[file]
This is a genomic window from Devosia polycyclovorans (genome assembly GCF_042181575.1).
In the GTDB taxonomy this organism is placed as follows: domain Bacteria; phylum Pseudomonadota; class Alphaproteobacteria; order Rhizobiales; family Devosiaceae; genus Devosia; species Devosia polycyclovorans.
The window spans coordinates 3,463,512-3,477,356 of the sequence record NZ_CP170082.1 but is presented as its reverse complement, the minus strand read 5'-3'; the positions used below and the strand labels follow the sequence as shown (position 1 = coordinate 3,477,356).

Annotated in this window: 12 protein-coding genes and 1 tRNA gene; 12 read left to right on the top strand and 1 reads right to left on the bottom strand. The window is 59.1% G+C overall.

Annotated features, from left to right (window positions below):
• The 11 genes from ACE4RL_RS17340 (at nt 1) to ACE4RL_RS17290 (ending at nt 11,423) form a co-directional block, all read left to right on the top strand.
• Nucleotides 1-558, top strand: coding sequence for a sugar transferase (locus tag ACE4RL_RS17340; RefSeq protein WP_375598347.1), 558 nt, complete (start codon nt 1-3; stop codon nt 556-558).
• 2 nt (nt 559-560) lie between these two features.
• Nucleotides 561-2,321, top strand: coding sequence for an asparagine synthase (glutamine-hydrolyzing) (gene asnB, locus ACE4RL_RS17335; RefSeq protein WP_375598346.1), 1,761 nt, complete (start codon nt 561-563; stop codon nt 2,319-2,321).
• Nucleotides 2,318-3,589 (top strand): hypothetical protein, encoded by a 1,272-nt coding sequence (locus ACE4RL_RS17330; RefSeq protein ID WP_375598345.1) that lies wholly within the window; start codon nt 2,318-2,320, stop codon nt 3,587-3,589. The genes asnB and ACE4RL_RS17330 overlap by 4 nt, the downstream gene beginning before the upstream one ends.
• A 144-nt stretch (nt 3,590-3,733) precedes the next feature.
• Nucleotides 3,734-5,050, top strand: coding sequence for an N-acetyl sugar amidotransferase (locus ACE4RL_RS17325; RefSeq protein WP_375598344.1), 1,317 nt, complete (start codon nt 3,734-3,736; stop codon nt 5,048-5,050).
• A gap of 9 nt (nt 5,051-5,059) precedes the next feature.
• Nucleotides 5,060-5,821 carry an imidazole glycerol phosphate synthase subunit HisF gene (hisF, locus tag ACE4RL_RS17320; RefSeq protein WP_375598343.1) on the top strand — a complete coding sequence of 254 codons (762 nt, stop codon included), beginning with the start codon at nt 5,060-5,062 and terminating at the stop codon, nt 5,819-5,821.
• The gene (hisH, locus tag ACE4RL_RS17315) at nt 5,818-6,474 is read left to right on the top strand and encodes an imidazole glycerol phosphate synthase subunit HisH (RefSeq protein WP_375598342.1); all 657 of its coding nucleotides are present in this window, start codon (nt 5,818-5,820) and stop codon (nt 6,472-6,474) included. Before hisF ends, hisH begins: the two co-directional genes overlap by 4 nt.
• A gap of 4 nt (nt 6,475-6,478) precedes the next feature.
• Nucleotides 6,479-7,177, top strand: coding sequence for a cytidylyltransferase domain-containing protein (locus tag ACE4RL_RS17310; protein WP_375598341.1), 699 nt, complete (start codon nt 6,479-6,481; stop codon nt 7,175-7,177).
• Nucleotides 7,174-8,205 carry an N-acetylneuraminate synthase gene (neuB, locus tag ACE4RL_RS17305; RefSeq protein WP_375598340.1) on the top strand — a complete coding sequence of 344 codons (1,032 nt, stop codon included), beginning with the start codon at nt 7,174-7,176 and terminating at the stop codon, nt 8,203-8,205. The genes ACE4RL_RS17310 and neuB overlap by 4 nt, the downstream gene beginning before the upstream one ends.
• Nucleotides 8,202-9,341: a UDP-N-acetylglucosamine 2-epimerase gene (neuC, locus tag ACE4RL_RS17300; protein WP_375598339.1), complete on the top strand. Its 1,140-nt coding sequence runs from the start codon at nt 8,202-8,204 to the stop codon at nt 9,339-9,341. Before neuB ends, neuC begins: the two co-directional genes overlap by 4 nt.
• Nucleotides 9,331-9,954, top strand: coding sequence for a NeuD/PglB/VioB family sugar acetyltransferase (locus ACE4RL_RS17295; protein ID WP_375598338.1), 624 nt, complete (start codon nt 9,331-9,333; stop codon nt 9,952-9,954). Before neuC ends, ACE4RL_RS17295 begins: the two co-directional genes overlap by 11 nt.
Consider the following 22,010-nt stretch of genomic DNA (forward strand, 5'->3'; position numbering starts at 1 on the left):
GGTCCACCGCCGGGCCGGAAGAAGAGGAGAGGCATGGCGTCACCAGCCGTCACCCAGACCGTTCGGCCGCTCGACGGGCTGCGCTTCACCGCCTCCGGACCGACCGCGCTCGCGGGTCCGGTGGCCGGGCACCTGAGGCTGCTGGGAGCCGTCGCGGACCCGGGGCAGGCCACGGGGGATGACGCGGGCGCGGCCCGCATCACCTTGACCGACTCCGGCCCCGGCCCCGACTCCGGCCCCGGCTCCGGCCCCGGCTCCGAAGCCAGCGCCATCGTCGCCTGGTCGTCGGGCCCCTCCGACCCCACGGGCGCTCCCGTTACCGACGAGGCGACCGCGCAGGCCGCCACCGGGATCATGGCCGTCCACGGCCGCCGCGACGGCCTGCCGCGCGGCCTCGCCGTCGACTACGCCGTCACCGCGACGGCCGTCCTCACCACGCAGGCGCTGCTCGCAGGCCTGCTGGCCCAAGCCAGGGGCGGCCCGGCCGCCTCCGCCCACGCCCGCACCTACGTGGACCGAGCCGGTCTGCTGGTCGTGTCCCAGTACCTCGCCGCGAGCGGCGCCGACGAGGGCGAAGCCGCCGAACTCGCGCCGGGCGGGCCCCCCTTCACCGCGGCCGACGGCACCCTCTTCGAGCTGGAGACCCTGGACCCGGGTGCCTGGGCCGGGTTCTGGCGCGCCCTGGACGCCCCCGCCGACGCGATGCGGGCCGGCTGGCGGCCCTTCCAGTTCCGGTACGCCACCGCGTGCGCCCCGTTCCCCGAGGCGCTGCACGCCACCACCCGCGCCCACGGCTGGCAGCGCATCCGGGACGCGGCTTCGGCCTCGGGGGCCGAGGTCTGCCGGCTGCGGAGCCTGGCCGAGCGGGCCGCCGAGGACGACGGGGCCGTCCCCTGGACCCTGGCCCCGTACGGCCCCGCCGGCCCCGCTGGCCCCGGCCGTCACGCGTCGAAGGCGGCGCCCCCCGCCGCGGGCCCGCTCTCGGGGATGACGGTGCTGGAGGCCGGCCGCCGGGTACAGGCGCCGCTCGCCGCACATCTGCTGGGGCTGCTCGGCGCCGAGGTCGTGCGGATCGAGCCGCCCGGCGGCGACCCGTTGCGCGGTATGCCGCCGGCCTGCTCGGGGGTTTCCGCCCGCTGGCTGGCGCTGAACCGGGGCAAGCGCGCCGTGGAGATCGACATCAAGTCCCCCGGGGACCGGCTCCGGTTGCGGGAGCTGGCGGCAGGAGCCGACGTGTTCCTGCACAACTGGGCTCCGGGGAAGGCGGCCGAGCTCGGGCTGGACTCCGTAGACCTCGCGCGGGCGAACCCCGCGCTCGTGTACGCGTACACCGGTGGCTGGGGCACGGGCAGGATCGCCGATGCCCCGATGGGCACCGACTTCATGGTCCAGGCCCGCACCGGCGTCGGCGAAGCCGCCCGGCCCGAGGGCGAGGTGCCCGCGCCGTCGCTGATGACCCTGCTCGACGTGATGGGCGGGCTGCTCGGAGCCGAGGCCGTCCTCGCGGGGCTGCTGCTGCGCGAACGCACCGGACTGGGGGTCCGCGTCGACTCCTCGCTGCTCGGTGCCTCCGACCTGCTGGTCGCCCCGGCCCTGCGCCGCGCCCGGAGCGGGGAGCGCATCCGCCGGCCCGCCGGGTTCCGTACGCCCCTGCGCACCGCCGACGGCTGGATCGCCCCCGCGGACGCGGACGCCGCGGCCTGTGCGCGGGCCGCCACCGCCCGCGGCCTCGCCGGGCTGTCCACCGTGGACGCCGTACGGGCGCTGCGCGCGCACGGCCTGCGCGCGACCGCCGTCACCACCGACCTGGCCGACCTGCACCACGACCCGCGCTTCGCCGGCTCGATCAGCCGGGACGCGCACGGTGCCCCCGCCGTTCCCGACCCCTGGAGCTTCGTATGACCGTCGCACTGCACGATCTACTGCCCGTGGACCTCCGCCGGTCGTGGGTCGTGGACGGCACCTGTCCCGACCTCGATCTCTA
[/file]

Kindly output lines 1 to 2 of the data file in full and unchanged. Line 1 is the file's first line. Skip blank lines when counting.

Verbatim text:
This is a genomic window from Devosia polycyclovorans (genome assembly GCF_042181575.1).
In the GTDB taxonomy this organism is placed as follows: domain Bacteria; phylum Pseudomonadota; class Alphaproteobacteria; order Rhizobiales; family Devosiaceae; genus Devosia; species Devosia polycyclovorans.